The incident occurred at the end of Mohammad Hafeez’s first over. Photo: Screengrab
The incident occurred at the end of Mohammad Hafeez’s first over. Photo: Screengrab

The first ODI between Pakistan and New Zealand was riddled with controversy at the Sheikh Zayed Stadium in Abu Dhabi on Wednesday. Pakistan allrounder Mohammad Hafeez’s bowling action was questioned, not by the officials, but Ross Taylor, who stitched a 130-run partnership with wicketkeeper-batsman Tom Latham for the third wicket as the duo guided the tourists to 266/9 at the end of the first innings after Kane Williamson opted to bat.

The incident occurred at the end of Hafeez’s first over. Taylor made a public gesture to the on-field umpires Joel Wilson and Shozab Raza that the 38-year-old Hafeez, whose action was deemed illegal four times by the International Cricket Council (ICC), three of them in the last four years, is clearly chucking.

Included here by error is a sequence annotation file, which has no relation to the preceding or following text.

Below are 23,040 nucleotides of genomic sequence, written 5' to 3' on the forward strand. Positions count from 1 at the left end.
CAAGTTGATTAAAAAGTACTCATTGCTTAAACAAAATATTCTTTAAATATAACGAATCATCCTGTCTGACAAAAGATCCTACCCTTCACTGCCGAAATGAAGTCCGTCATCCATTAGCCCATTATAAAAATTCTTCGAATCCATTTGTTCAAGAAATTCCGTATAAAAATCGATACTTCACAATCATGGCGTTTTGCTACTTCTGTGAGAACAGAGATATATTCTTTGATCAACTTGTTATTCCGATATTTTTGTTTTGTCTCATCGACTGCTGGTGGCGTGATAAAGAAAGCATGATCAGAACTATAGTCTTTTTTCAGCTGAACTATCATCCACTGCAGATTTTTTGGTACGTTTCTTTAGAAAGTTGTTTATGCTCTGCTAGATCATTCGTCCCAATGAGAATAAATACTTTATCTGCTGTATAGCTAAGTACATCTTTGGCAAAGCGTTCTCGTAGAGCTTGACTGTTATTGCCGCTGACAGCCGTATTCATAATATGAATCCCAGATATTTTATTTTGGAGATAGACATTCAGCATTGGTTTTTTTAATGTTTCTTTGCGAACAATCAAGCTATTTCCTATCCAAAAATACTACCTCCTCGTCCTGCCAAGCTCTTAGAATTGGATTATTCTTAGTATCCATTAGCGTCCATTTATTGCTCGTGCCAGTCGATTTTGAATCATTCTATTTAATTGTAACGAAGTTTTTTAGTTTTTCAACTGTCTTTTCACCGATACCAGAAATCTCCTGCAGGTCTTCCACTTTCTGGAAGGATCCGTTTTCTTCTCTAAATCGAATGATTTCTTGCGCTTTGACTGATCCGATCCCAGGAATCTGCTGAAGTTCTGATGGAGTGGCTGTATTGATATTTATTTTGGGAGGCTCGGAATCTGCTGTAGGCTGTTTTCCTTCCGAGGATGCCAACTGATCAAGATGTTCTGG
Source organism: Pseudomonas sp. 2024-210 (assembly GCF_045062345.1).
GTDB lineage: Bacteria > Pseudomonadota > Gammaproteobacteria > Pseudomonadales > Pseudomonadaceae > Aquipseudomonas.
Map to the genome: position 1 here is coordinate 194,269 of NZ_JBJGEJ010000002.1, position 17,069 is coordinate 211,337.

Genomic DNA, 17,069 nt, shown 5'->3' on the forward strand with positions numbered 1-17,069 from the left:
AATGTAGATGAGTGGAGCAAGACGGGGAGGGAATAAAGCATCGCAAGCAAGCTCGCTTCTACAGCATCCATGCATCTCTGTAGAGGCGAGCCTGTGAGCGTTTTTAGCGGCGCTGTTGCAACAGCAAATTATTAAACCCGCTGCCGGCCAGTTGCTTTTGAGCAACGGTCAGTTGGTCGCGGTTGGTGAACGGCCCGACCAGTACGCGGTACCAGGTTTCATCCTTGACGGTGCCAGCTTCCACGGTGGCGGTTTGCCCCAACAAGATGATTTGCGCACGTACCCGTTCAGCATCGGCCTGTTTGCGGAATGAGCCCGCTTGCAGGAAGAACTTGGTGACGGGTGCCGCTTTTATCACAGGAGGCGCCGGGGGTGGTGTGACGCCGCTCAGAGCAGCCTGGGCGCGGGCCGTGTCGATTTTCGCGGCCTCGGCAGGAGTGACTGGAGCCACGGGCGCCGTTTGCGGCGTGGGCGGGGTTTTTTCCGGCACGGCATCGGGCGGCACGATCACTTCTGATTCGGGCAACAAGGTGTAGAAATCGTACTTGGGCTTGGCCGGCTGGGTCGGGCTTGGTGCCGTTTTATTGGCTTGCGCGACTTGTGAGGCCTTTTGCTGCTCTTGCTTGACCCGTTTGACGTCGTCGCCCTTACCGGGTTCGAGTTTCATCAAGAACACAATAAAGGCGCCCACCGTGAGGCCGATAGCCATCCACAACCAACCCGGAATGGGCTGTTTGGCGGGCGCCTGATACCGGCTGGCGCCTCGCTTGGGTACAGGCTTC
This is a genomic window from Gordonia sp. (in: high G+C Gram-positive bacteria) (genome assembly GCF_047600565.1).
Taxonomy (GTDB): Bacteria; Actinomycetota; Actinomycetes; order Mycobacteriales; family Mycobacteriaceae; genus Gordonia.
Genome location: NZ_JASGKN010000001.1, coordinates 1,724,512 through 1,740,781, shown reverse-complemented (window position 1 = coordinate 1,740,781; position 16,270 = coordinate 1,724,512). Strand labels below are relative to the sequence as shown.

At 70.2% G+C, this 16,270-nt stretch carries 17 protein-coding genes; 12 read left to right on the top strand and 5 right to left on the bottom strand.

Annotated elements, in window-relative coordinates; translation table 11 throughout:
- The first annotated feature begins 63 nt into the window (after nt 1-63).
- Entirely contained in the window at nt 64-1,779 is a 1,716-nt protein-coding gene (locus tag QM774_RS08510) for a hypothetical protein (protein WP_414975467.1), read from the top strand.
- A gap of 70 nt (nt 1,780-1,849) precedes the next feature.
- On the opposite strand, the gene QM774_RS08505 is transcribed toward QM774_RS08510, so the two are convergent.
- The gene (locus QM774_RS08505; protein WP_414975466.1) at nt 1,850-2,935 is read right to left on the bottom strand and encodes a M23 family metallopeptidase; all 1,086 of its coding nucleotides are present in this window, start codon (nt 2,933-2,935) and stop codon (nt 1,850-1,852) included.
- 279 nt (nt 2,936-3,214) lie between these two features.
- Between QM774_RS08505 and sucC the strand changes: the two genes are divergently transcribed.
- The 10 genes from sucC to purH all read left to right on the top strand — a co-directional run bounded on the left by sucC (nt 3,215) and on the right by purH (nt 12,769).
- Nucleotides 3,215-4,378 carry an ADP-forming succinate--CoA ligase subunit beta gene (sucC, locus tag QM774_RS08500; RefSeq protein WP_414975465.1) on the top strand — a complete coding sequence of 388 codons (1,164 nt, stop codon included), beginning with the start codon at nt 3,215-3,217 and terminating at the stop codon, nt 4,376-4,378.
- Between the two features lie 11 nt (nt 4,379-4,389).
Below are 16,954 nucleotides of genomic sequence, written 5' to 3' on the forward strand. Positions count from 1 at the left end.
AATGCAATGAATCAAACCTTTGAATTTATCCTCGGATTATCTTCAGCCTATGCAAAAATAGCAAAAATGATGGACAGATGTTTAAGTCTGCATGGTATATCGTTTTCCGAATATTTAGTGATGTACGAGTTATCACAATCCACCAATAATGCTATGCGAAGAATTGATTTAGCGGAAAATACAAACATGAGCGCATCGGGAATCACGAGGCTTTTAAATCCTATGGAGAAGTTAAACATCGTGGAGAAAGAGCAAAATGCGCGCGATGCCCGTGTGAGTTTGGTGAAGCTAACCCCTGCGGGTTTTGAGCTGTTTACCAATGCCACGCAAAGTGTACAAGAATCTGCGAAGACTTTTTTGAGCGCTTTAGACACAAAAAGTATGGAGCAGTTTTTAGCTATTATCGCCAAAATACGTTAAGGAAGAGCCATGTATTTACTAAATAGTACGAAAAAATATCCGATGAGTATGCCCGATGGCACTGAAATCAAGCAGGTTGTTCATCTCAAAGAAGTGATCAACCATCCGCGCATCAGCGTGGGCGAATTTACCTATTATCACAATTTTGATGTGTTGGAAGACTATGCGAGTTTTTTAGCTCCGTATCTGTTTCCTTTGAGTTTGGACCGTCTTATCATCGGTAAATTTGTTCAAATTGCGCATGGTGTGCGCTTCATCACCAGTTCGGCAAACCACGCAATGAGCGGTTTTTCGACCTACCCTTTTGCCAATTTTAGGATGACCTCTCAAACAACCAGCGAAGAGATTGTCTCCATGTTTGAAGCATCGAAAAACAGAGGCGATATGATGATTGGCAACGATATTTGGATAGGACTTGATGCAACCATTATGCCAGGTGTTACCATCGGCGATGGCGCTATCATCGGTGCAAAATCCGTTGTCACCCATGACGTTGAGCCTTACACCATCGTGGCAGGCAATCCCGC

Taylor’s action enraged Pakistan captain Sarfraz Ahmed, who was seen having a lengthy chat with the umpires, and had a verbal duel with Taylor while on his way back. Taylor could face sanctions which may not relate to dissent, but there is a clause in the ICC rulebook that deals with players’ on-field behaviour.

Hafeez, who has made a comeback to the side, was first reported for illegal action, 14 years ago during an ODI tri-series in Australia in 2005. In 2014, his action was under the scanner during the Champions League T20 and then was again reported for suspect bowling action during against New Zealand later that year. Hafeez was suspended after results showed that the flex of his elbow was more than the stipulated 15 degrees.

Hafeez got the green signal to bowl in April 2015, but was soon under the scanner again, his second report in two years. The ICC then banned Hafeez’s offspin for 12 months, following which he returned in 2016, but the issue cropped up again in October 2017. After another test, Hafeez was cleared to bowl by the ICC in April 2018.

In the UAE this year, Hafeez has bowled 19 overs in one Test and six T20Is against Australia and New Zealand, without any report of suspect action.